32594420Later, living in rural Vermont, I discovered gravestone rubbing, and when my sisters and I went off to Europe in 1968 I traveled with rice paper, round black crayon and masking tape. I was recently divorced and immersed in the poetry of W.B. Yeats, for reasons I no longer remember. But I knew I wanted to go to Ireland and make a rubbing of the lovely words on Yeats’ gravestone in the country churchyard of County Sligo: “Cast a cold Eye/On Life, on Death/ Horseman pass by,” lines from one of Yeats’ final poems. I dutifully rubbed the stone and carried the rolled-up rice paper through Europe to hang on the wall in my apartment in Boulder, where I was in school. It is long-lost and not lamented.

Fast forward several decades (during which I visited and photographed many graveyards) to Portland, where to my delight we ended up living four blocks from historic Lone Fir Cemetery, the first of the city’s pioneer cemeteries. A beautiful place full of trees on the city’s east side, Lone Fir goes back over 150 years, when a local farmer named James Stephens buried his father on the farm, as was the custom then.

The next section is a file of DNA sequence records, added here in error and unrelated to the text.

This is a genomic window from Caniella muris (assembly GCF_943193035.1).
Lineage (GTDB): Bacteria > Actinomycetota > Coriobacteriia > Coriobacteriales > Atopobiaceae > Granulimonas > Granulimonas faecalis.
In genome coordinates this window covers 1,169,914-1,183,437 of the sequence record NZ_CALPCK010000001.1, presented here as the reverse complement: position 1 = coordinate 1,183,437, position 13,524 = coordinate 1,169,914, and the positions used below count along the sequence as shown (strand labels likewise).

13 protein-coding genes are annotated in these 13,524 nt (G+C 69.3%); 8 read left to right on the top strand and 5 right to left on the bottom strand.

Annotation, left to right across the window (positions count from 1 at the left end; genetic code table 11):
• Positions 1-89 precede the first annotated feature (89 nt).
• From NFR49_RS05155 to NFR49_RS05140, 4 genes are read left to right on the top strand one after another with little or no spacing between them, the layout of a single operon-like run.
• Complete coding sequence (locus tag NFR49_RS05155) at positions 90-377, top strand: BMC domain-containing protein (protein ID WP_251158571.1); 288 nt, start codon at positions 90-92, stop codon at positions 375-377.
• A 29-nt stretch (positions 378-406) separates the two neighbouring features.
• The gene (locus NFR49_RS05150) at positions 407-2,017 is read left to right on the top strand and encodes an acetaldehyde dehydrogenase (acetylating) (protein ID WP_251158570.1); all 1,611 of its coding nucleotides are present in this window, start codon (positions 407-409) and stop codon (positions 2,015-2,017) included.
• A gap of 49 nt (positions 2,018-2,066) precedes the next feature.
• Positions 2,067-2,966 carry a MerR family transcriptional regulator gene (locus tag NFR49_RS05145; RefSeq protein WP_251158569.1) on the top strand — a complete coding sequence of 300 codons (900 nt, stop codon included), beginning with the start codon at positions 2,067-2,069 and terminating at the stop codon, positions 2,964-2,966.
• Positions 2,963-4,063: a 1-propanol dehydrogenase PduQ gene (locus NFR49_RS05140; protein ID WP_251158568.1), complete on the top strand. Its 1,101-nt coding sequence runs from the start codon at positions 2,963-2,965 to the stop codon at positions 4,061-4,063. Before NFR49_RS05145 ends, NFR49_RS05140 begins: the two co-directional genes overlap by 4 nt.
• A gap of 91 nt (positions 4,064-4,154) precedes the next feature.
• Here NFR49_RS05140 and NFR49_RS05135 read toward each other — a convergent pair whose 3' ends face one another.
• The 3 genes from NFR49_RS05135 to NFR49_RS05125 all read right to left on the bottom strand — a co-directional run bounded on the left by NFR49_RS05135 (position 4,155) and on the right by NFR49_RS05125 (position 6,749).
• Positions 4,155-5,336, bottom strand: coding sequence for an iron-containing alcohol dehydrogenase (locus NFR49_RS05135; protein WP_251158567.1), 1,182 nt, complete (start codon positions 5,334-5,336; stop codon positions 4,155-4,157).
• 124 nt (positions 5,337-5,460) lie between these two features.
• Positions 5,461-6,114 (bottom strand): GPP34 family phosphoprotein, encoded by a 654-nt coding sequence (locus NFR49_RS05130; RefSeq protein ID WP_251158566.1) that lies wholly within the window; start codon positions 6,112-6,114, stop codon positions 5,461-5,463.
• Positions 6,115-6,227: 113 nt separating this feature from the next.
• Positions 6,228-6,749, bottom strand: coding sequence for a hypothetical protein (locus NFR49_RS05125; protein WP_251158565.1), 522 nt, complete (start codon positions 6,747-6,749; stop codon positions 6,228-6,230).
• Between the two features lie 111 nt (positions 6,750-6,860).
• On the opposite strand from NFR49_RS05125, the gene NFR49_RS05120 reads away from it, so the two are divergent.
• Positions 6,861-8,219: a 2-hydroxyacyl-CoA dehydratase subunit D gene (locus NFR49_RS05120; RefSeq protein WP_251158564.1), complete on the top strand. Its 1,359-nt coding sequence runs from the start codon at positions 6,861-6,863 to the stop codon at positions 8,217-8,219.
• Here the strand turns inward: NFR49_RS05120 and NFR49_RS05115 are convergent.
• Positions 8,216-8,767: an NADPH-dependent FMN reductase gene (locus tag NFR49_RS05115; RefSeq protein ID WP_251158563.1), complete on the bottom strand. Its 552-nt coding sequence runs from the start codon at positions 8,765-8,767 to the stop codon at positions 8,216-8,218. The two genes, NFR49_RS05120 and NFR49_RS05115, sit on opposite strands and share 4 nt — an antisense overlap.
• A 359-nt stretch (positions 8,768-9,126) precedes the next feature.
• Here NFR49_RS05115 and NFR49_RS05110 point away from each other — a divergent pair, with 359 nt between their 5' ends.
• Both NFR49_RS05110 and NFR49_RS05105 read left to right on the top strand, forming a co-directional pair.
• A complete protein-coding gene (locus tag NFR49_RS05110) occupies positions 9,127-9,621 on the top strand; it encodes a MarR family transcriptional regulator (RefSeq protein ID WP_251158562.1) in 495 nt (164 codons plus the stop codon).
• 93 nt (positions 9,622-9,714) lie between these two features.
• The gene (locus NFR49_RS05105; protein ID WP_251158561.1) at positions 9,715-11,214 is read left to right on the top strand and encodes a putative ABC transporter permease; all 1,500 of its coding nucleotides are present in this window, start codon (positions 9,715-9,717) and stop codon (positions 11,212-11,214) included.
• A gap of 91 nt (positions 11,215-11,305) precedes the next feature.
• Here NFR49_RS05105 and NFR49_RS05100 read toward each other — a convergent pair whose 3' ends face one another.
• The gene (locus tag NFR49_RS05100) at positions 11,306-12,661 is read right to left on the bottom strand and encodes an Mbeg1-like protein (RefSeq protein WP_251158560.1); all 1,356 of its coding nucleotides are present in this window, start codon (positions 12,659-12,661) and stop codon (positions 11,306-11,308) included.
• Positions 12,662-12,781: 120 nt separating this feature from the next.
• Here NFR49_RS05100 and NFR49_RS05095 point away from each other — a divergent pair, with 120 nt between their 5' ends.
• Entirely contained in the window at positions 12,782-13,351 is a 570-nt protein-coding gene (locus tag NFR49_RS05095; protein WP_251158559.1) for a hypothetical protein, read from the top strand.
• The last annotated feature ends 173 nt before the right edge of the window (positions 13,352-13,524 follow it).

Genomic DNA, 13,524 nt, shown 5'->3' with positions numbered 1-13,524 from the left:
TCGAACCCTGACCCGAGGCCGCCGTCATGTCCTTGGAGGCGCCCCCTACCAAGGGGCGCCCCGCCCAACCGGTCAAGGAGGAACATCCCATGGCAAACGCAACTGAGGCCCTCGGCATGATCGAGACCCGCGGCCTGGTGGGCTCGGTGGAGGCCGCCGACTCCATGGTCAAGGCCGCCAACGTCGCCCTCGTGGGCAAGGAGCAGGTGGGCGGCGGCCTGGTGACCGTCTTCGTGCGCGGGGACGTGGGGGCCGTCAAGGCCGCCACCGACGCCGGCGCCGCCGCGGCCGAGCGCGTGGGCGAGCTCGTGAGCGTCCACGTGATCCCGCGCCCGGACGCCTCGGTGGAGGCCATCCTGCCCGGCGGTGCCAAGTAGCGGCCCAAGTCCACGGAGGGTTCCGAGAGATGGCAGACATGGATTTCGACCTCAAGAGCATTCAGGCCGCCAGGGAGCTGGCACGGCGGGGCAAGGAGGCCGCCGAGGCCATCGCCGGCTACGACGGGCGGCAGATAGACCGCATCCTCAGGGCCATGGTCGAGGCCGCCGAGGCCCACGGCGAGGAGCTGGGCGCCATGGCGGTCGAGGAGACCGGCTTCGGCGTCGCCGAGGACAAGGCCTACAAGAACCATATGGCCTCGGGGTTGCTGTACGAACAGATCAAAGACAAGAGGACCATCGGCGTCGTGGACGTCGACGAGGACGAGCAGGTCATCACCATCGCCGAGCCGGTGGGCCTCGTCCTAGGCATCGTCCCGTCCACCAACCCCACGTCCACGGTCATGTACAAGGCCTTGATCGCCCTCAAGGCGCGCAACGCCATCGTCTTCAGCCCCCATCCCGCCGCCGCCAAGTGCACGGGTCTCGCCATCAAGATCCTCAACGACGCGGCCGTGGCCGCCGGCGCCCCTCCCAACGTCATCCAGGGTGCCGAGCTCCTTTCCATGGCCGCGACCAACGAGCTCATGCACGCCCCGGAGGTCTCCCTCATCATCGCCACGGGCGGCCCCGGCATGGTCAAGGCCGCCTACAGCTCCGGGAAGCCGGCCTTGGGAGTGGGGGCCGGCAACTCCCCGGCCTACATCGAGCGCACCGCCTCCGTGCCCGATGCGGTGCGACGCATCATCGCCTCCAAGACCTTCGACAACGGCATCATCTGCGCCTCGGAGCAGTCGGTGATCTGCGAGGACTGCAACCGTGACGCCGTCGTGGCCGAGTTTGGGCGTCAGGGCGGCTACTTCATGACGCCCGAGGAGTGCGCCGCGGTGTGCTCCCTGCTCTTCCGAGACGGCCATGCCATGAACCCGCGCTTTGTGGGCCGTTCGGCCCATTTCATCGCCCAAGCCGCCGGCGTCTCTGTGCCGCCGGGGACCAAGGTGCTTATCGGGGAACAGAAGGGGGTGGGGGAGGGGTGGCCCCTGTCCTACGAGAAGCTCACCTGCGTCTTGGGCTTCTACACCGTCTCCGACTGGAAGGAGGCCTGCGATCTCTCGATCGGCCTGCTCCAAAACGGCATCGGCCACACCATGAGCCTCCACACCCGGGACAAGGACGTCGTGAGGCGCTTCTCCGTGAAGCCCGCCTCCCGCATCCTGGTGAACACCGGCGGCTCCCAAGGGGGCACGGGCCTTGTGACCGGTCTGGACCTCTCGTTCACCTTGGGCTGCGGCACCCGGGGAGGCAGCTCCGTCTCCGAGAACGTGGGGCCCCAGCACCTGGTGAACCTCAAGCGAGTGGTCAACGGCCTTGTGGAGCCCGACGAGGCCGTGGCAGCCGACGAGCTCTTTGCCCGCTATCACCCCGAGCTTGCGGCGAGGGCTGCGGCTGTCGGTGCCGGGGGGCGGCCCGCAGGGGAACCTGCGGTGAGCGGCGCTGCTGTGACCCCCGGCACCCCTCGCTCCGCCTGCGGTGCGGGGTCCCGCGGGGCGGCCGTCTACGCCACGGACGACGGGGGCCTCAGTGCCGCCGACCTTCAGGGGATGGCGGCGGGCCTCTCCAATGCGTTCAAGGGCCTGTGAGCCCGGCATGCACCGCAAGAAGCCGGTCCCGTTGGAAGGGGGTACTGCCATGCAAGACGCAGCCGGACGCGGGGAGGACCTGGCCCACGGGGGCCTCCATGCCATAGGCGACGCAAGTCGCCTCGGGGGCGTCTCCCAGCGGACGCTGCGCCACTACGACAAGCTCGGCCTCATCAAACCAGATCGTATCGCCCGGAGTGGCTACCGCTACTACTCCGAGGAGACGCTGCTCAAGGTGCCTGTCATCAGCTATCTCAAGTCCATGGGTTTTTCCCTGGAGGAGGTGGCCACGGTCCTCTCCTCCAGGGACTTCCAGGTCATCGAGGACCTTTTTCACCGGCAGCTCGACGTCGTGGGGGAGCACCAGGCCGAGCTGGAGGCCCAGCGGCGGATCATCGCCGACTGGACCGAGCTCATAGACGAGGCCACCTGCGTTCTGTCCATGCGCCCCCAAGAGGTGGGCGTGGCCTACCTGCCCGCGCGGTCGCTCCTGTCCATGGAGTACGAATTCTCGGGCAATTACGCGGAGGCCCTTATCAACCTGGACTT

in fall

Mr & Mrs. StephensStephens sold the land with the proviso that his father not be disturbed, and when the new owner’s steamboat blew up on the Willamette River, he buried his partner and a passenger there. Thus Lone Fir cemetery was born, and the fir tree planted in 1866 still stands. I can see its top from our upstairs bathroom window. When James Stephens and his wife Elizabeth passed on, they took up residence there too. Here, they are today, still holding hands.